Car industry faces major challenges | Business| Economy and finance news from a German perspective | DW | 14.01.2013
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Car industry faces major challenges

As the Detroit Auto Show unfolds, two big issues are at the center of debate in the automobile industry. Business in emerging countries needs to be boosted further, while in Europe it's all about damage containment.

There's good news for Germany's Volkswagen Group. The Wolfsburg-based carmaker excels in a new poll among automobile industry experts. "VW heads the list of companies with the largest growth rates," says Mathieu Meyer from the renowned consulting firm KPMG. He claims Volkswagen may well achieve its self-proclaimed goal of becoming the world's top car seller by 2018.

It's already been posting the biggest growth rates, with another German auto maker - BMW - in second position, according to the KPMG study.

Four Chinese firms among the top ten

VW Passat Varinat on the road Photo: Volkswagen dpa/lhe (zu dpa 0134 vom 29.12.2006) +++(c) dpa - Bildfunk++

VW brands such as Passat are a hit in many nations

Behind VW, BMW and Japan's Toyota, South Korea's Hyundai/Kia take 4th place. But among the top ten there are also four Chinese companies: BAIC, SAIC, FAW and Geely - none of them household names yet in the West. Also among 10 fastest growing carmakers is India's Tata, with its Jaguar and Land Rover subsidiaries.

"Among the 10 firms with the biggest growth potential in the sector, there are eight from the Asian continent," says Mathieu Meyer, "and most of them are from China. These are the companies which are likely to have the biggest potential over the next five to ten years."

BRIC states outshine Europe

Many pundits assume that output and sales figures will be contracting in Europe in the coming five years, with the biggest slump expected in Italy and Spain.

The situation in emerging countries tells a completely different tale. Production and sales are expected to grow further, above all in China, India, Brazil and Russia (also known as the BRIC states). By 2018, says KPMG, vehicles produced in the BRIC nations for their domestic markets will match the quality of those made in the industrialized world. And this will open up new export opportunities.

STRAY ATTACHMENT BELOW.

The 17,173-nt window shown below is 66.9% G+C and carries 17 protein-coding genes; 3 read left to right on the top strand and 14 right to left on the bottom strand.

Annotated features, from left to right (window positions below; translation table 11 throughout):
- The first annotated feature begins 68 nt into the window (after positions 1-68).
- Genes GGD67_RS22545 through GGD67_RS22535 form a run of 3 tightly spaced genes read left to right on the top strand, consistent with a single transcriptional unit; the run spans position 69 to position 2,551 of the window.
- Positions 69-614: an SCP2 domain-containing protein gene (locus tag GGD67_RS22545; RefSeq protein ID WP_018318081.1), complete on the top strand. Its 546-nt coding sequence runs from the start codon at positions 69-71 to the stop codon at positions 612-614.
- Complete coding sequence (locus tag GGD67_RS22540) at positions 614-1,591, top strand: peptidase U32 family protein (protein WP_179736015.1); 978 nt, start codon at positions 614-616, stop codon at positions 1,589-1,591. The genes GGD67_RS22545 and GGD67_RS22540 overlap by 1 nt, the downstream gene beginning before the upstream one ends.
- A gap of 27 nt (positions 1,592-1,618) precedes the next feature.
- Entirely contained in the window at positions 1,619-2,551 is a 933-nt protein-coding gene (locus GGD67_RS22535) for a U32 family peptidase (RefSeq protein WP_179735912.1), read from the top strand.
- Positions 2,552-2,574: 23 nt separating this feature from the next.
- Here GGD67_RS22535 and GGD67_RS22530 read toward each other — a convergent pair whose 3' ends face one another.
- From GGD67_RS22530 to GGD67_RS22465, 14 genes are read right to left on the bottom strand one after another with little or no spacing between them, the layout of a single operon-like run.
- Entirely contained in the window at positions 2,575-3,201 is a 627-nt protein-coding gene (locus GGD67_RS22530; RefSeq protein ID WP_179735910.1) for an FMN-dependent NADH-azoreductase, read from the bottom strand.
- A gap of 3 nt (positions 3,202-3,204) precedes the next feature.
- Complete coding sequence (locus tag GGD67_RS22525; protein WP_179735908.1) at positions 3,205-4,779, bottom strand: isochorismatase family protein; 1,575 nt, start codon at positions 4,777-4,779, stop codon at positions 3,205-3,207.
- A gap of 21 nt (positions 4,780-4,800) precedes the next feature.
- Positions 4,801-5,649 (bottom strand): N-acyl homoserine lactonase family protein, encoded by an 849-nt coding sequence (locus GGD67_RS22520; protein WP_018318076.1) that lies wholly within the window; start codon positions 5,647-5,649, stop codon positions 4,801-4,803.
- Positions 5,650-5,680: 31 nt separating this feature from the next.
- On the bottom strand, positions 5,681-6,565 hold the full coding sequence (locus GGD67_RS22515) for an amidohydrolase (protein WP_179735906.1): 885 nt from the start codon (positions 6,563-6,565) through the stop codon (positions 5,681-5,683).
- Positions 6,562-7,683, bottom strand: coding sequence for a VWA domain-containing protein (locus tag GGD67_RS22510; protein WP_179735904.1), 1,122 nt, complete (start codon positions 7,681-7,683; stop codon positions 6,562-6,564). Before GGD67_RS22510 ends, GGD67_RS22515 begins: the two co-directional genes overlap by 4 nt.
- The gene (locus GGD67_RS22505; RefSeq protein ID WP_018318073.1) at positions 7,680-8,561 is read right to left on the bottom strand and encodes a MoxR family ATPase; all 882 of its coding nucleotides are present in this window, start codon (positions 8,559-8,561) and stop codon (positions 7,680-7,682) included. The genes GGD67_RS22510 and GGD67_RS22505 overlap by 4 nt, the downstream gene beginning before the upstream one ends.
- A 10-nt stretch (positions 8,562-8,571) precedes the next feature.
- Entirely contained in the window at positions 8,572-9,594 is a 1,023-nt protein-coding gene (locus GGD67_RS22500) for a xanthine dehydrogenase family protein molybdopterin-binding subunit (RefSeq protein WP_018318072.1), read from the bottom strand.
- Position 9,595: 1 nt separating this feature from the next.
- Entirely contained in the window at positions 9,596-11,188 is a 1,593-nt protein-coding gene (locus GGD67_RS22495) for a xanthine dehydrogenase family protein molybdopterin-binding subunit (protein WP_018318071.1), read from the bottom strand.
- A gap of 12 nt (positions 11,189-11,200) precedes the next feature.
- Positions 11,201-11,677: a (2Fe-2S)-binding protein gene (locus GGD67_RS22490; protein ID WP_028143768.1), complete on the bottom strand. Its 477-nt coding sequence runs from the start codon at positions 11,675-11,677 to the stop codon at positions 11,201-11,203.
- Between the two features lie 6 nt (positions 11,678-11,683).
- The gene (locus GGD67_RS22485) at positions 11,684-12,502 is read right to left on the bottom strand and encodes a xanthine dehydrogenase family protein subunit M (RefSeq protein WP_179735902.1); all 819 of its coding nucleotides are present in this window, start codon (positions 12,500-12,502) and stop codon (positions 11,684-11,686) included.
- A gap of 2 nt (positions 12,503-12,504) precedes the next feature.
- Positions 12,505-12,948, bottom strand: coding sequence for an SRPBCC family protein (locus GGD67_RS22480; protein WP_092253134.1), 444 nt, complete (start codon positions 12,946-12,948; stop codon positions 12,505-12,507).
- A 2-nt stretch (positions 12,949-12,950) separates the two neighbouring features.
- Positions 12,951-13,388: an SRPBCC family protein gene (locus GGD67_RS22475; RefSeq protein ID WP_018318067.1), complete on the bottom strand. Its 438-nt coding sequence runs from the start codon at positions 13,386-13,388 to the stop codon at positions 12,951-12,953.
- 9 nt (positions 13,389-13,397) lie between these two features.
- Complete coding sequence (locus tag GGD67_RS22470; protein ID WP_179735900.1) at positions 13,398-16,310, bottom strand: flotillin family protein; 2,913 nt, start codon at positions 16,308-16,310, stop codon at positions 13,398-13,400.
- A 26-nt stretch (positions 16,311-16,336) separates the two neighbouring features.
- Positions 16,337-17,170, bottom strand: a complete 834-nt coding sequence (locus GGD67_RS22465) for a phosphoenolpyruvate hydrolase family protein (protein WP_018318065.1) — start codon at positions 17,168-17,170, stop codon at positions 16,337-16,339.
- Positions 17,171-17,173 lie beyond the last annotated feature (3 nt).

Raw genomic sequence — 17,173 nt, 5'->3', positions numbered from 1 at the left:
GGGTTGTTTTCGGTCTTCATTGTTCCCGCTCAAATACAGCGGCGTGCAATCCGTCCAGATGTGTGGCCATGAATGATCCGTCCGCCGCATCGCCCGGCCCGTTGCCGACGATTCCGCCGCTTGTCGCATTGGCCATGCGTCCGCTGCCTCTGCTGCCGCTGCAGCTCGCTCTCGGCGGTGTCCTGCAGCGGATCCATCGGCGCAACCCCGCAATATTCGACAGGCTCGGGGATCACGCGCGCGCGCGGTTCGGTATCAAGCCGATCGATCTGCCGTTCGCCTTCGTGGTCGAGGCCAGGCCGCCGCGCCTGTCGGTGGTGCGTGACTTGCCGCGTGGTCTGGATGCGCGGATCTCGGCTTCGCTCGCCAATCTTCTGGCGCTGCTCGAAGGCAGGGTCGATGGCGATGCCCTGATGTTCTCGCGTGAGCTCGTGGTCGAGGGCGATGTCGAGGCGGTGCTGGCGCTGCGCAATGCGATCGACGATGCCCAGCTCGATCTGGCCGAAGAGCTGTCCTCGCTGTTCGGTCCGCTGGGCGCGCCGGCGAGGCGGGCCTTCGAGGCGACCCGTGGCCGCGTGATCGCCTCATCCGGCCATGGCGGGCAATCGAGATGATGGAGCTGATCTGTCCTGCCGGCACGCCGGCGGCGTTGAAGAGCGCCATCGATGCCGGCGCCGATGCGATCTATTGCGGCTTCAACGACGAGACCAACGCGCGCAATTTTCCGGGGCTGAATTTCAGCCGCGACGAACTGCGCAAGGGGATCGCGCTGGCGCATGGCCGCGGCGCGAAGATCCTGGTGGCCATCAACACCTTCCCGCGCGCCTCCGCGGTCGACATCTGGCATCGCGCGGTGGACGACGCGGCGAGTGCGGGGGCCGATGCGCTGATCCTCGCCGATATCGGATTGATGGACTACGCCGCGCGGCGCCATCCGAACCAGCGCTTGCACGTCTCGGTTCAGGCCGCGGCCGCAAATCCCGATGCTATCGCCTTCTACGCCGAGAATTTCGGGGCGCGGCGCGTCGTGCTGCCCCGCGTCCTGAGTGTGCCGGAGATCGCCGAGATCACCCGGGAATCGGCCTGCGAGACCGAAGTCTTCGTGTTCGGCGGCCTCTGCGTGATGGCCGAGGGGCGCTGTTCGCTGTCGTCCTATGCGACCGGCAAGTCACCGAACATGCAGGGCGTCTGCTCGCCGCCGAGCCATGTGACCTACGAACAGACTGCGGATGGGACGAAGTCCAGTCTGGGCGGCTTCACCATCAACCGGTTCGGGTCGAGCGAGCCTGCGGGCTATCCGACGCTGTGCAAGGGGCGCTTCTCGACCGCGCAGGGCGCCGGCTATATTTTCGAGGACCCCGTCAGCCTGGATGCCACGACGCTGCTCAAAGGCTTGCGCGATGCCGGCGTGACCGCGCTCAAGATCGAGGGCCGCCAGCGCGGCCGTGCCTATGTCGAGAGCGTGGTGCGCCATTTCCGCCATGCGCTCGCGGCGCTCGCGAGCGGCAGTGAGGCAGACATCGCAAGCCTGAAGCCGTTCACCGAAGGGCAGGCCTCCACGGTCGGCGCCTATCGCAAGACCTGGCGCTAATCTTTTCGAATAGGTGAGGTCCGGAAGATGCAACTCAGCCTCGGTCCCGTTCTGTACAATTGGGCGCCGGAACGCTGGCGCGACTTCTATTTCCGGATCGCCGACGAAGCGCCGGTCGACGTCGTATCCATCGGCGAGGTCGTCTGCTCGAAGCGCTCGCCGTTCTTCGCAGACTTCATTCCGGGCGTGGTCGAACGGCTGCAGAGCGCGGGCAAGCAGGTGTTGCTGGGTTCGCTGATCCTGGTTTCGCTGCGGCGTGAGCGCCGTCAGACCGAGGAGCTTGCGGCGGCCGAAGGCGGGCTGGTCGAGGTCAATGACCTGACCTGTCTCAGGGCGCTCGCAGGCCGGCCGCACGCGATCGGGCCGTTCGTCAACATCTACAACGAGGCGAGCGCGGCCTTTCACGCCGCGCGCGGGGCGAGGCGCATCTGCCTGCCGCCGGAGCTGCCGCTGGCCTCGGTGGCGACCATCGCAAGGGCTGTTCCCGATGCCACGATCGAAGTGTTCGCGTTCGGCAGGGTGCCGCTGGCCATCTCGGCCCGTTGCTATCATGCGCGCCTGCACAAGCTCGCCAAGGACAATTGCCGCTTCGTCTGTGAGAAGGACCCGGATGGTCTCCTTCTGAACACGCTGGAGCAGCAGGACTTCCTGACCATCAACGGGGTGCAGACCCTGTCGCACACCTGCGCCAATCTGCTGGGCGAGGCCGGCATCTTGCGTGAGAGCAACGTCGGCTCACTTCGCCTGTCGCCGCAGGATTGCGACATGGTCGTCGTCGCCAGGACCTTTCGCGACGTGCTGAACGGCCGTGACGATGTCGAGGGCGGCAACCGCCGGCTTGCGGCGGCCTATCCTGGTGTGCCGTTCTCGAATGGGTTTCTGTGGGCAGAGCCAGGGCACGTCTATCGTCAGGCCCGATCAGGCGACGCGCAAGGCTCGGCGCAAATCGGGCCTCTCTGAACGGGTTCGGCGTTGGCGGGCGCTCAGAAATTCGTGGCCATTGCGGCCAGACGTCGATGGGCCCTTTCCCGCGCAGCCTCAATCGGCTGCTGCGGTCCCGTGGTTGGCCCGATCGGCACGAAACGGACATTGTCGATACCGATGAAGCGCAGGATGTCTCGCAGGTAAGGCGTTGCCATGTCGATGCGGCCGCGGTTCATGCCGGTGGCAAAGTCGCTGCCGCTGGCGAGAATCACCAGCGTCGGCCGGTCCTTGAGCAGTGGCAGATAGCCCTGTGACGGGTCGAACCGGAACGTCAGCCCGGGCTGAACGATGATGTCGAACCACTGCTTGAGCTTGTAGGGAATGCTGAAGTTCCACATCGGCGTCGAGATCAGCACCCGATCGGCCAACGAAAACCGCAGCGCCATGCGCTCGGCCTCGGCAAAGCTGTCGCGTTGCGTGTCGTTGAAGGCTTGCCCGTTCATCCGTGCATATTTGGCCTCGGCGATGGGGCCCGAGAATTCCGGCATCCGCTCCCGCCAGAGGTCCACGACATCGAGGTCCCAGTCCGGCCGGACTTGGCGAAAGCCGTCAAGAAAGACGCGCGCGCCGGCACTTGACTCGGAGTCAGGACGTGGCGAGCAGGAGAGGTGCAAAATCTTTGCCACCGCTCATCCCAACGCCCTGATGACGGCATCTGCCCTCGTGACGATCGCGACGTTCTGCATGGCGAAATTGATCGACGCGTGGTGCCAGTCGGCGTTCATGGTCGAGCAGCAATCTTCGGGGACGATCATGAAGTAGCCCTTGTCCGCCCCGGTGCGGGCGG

Eastern Europe with bridge function

Those polled believe Eastern Europe will serve as an entry point for exports to the West for some emerging countries. "Chinese or Indian carmakers are likely to use the Eastern European market as a bridge eventually taking them to the Western Europe, while they will focus on Mexico before entering the North American market," Meyer explains.

Carmakers will have to adapt to region-specific wishes of their clients. In developed nations, customers tend to look for smaller, environmentally cleaner vehicles, with demand for compact and sub-compact cars expected to see the strongest rise.

Cars as status symbols

A Mercedes Brabus at the Essen auto show Photo: Roland Weihrauch/dpa +++(c) dpa - Bildfunk+++

Mercedes cars continue to be status symbols for their owners

There will of course be also a certain demand for such cars in emerging countries. "But a bigger growth potential lies in cars that would serve as status symbols, such as SUVs," says Meyer. "That's where we see a difference in developments in emerging and developing countries."

Another hot issue for the industry is the growing importance of mobility services. Three quarters of respondents believe alternatives to the conventional owning of cars, such as car sharing and rent-a-car services, will be making inroads in many regions of the world. More than half the experts assume that cars will increasingly become part of mobility concepts including public transport.

Unbeatable combustion engines?

But the question that is probably hardest to answer at this stage is the one about which motor technology will eventually win out. With the recent hype about electric cars now subduing again, more and more experts believe that over the next five years, more resources will be spent on improving conventional combustion engines.

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